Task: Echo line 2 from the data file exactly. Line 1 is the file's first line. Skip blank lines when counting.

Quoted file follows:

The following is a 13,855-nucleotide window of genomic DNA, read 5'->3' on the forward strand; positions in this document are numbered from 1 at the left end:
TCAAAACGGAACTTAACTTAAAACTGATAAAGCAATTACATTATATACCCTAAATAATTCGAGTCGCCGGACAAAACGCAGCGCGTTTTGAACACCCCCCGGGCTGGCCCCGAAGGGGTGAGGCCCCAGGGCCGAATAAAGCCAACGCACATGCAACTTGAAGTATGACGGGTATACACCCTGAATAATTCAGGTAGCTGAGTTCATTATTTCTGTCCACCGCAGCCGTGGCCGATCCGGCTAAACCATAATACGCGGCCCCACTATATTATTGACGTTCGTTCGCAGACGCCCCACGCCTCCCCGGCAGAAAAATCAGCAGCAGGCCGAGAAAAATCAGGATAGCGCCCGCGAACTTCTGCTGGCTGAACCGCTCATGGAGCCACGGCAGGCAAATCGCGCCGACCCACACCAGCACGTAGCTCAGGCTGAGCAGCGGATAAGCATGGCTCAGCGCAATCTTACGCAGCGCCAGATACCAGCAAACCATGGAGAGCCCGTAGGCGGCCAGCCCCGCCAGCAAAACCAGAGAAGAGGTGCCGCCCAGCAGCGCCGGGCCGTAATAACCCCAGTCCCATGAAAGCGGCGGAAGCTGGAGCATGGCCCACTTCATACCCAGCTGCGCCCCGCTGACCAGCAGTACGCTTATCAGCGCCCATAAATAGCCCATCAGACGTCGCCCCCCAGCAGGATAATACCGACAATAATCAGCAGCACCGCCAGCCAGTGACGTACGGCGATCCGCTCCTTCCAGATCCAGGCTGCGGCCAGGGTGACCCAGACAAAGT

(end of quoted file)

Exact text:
TCAAAACGGAACTTAACTTAAAACTGATAAAGCAATTACATTATATACCCTAAATAATTCGAGTCGCCGGACAAAACGCAGCGCGTTTTGAACACCCCCCGGGCTGGCCCCGAAGGGGTGAGGCCCCAGGGCCGAATAAAGCCAACGCACATGCAACTTGAAGTATGACGGGTATACACCCTGAATAATTCAGGTAGCTGAGTTCATTATTTCTGTCCACCGCAGCCGTGGCCGATCCGGCTAAACCATAATACGCGGCCCCACTATATTATTGACGTTCGTTCGCAGACGCCCCACGCCTCCCCGGCAGAAAAATCAGCAGCAGGCCGAGAAAAATCAGGATAGCGCCCGCGAACTTCTGCTGGCTGAACCGCTCATGGAGCCACGGCAGGCAAATCGCGCCGACCCACACCAGCACGTAGCTCAGGCTGAGCAGCGGATAAGCATGGCTCAGCGCAATCTTACGCAGCGCCAGATACCAGCAAACCATGGAGAGCCCGTAGGCGGCCAGCCCCGCCAGCAAAACCAGAGAAGAGGTGCCGCCCAGCAGCGCCGGGCCGTAATAACCCCAGTCCCATGAAAGCGGCGGAAGCTGGAGCATGGCCCACTTCATACCCAGCTGCGCCCCGCTGACCAGCAGTACGCTTATCAGCGCCCATAAATAGCCCATCAGACGTCGCCCCCCAGCAGGATAATACCGACAATAATCAGCAGCACCGCCAGCCAGTGACGTACGGCGATCCGCTCCTTCCAGATCCAGGCTGCGGCCAGGGTGACCCAGACAAAGT